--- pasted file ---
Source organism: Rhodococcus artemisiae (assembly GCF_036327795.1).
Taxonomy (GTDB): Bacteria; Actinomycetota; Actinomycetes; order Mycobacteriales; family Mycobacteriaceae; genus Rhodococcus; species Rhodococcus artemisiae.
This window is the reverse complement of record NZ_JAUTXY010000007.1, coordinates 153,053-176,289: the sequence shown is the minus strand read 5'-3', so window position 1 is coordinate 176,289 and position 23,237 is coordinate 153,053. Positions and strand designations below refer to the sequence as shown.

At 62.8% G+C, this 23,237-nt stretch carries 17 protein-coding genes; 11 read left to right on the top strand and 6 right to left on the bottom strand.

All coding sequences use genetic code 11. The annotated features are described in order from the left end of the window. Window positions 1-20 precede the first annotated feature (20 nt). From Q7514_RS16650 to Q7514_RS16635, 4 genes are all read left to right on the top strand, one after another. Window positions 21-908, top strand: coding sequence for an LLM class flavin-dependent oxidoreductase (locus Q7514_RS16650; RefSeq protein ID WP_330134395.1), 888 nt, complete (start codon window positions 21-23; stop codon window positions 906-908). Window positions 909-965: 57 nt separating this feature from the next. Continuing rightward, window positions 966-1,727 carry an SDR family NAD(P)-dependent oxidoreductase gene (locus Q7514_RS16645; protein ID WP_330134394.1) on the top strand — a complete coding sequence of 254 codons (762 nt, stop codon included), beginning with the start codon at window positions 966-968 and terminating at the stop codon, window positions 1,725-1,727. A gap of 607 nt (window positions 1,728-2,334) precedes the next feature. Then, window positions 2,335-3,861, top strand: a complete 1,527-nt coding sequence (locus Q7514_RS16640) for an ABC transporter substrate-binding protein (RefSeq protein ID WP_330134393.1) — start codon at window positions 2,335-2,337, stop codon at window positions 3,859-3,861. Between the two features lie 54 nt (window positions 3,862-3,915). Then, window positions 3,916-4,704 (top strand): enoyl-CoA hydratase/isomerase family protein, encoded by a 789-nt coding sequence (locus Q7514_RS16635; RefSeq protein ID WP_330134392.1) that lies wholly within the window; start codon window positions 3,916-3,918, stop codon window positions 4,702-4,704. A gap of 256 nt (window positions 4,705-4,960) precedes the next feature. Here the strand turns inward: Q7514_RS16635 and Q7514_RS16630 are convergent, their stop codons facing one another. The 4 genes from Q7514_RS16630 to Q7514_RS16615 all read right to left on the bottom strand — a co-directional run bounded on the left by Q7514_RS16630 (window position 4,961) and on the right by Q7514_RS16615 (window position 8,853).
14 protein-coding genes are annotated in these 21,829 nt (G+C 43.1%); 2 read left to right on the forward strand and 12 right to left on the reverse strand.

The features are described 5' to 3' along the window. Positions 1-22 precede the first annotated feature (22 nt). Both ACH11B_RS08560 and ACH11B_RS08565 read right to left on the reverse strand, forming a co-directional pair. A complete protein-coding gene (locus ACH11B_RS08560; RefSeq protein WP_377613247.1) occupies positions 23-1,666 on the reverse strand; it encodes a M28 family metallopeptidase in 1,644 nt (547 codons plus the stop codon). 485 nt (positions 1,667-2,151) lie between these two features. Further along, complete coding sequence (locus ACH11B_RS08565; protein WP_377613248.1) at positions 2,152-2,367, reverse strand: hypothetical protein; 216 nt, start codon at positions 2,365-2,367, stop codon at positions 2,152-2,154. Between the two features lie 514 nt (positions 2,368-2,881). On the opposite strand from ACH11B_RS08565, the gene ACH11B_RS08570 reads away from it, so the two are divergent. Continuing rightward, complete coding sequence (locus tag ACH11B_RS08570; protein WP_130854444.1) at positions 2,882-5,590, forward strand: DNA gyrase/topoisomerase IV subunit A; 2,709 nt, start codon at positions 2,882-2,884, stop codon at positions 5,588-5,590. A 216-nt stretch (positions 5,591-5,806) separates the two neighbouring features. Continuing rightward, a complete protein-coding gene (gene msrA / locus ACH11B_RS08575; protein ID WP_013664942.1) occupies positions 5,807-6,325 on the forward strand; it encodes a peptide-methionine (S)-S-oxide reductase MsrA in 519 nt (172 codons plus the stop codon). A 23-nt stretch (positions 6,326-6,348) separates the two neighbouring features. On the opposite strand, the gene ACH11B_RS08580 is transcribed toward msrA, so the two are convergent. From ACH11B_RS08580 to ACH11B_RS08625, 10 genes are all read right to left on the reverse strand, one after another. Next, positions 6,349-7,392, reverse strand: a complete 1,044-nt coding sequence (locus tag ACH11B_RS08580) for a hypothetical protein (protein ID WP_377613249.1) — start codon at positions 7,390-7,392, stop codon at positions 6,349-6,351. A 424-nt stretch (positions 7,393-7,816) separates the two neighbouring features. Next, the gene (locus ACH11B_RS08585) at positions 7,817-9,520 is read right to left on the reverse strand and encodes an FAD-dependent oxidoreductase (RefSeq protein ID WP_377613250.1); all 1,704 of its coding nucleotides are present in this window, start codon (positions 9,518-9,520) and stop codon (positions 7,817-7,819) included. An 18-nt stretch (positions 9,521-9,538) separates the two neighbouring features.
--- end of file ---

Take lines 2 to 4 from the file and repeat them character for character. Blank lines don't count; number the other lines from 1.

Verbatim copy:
Taxonomy (GTDB): Bacteria; Actinomycetota; Actinomycetes; order Mycobacteriales; family Mycobacteriaceae; genus Rhodococcus; species Rhodococcus artemisiae.
This window is the reverse complement of record NZ_JAUTXY010000007.1, coordinates 153,053-176,289: the sequence shown is the minus strand read 5'-3', so window position 1 is coordinate 176,289 and position 23,237 is coordinate 153,053. Positions and strand designations below refer to the sequence as shown.

At 62.8% G+C, this 23,237-nt stretch carries 17 protein-coding genes; 11 read left to right on the top strand and 6 right to left on the bottom strand.